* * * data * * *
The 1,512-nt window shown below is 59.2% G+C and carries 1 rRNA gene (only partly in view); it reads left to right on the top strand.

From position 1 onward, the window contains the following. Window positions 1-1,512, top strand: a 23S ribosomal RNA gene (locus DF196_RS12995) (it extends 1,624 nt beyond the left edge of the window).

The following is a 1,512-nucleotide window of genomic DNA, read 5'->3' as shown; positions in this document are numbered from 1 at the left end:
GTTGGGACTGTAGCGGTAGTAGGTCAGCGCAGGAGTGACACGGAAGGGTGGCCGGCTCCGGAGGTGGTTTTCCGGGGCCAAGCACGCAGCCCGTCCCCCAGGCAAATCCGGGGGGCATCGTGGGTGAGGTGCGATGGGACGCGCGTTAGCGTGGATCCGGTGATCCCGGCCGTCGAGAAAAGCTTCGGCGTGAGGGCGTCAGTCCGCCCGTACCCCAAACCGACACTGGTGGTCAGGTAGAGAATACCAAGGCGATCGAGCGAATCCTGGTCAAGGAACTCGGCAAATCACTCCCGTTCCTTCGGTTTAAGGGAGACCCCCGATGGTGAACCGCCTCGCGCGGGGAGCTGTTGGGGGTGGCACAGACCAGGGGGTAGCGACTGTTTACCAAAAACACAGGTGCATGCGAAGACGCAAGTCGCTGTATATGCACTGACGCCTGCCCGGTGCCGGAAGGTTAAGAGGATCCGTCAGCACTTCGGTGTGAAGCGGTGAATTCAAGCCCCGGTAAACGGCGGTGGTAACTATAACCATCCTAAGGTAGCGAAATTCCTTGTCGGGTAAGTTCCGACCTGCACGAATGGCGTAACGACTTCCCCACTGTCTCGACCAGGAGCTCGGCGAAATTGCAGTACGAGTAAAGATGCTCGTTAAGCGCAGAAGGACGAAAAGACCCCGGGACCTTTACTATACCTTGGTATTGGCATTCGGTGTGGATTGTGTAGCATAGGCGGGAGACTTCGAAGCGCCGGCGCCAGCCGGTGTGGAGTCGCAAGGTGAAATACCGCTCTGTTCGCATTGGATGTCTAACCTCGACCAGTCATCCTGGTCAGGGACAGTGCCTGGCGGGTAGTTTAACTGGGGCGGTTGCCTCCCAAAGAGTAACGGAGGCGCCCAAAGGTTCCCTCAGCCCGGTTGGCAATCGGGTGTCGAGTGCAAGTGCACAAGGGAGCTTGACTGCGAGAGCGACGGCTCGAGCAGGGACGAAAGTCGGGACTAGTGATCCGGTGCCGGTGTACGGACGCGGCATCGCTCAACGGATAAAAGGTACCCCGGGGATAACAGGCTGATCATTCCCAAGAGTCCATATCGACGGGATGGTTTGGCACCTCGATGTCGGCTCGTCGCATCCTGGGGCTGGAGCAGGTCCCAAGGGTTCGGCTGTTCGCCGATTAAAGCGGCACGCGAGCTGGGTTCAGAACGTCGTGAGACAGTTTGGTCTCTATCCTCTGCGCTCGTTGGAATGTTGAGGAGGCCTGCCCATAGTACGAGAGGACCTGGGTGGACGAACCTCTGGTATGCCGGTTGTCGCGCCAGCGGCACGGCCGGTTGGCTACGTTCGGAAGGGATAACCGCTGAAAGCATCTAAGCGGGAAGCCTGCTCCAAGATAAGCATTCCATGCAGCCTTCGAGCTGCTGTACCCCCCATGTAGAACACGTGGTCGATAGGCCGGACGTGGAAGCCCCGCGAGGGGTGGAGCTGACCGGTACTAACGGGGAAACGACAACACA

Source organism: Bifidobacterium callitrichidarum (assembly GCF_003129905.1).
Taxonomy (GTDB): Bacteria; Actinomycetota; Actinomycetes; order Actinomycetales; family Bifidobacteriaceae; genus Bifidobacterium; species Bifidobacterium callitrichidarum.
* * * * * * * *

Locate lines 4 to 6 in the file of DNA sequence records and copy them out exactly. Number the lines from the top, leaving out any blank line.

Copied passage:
GTTGGGACTGTAGCGGTAGTAGGTCAGCGCAGGAGTGACACGGAAGGGTGGCCGGCTCCGGAGGTGGTTTTCCGGGGCCAAGCACGCAGCCCGTCCCCCAGGCAAATCCGGGGGGCATCGTGGGTGAGGTGCGATGGGACGCGCGTTAGCGTGGATCCGGTGATCCCGGCCGTCGAGAAAAGCTTCGGCGTGAGGGCGTCAGTCCGCCCGTACCCCAAACCGACACTGGTGGTCAGGTAGAGAATACCAAGGCGATCGAGCGAATCCTGGTCAAGGAACTCGGCAAATCACTCCCGTTCCTTCGGTTTAAGGGAGACCCCCGATGGTGAACCGCCTCGCGCGGGGAGCTGTTGGGGGTGGCACAGACCAGGGGGTAGCGACTGTTTACCAAAAACACAGGTGCATGCGAAGACGCAAGTCGCTGTATATGCACTGACGCCTGCCCGGTGCCGGAAGGTTAAGAGGATCCGTCAGCACTTCGGTGTGAAGCGGTGAATTCAAGCCCCGGTAAACGGCGGTGGTAACTATAACCATCCTAAGGTAGCGAAATTCCTTGTCGGGTAAGTTCCGACCTGCACGAATGGCGTAACGACTTCCCCACTGTCTCGACCAGGAGCTCGGCGAAATTGCAGTACGAGTAAAGATGCTCGTTAAGCGCAGAAGGACGAAAAGACCCCGGGACCTTTACTATACCTTGGTATTGGCATTCGGTGTGGATTGTGTAGCATAGGCGGGAGACTTCGAAGCGCCGGCGCCAGCCGGTGTGGAGTCGCAAGGTGAAATACCGCTCTGTTCGCATTGGATGTCTAACCTCGACCAGTCATCCTGGTCAGGGACAGTGCCTGGCGGGTAGTTTAACTGGGGCGGTTGCCTCCCAAAGAGTAACGGAGGCGCCCAAAGGTTCCCTCAGCCCGGTTGGCAATCGGGTGTCGAGTGCAAGTGCACAAGGGAGCTTGACTGCGAGAGCGACGGCTCGAGCAGGGACGAAAGTCGGGACTAGTGATCCGGTGCCGGTGTACGGACGCGGCATCGCTCAACGGATAAAAGGTACCCCGGGGATAACAGGCTGATCATTCCCAAGAGTCCATATCGACGGGATGGTTTGGCACCTCGATGTCGGCTCGTCGCATCCTGGGGCTGGAGCAGGTCCCAAGGGTTCGGCTGTTCGCCGATTAAAGCGGCACGCGAGCTGGGTTCAGAACGTCGTGAGACAGTTTGGTCTCTATCCTCTGCGCTCGTTGGAATGTTGAGGAGGCCTGCCCATAGTACGAGAGGACCTGGGTGGACGAACCTCTGGTATGCCGGTTGTCGCGCCAGCGGCACGGCCGGTTGGCTACGTTCGGAAGGGATAACCGCTGAAAGCATCTAAGCGGGAAGCCTGCTCCAAGATAAGCATTCCATGCAGCCTTCGAGCTGCTGTACCCCCCATGTAGAACACGTGGTCGATAGGCCGGACGTGGAAGCCCCGCGAGGGGTGGAGCTGACCGGTACTAACGGGGAAACGACAACACA

Source organism: Bifidobacterium callitrichidarum (assembly GCF_003129905.1).
Taxonomy (GTDB): Bacteria; Actinomycetota; Actinomycetes; order Actinomycetales; family Bifidobacteriaceae; genus Bifidobacterium; species Bifidobacterium callitrichidarum.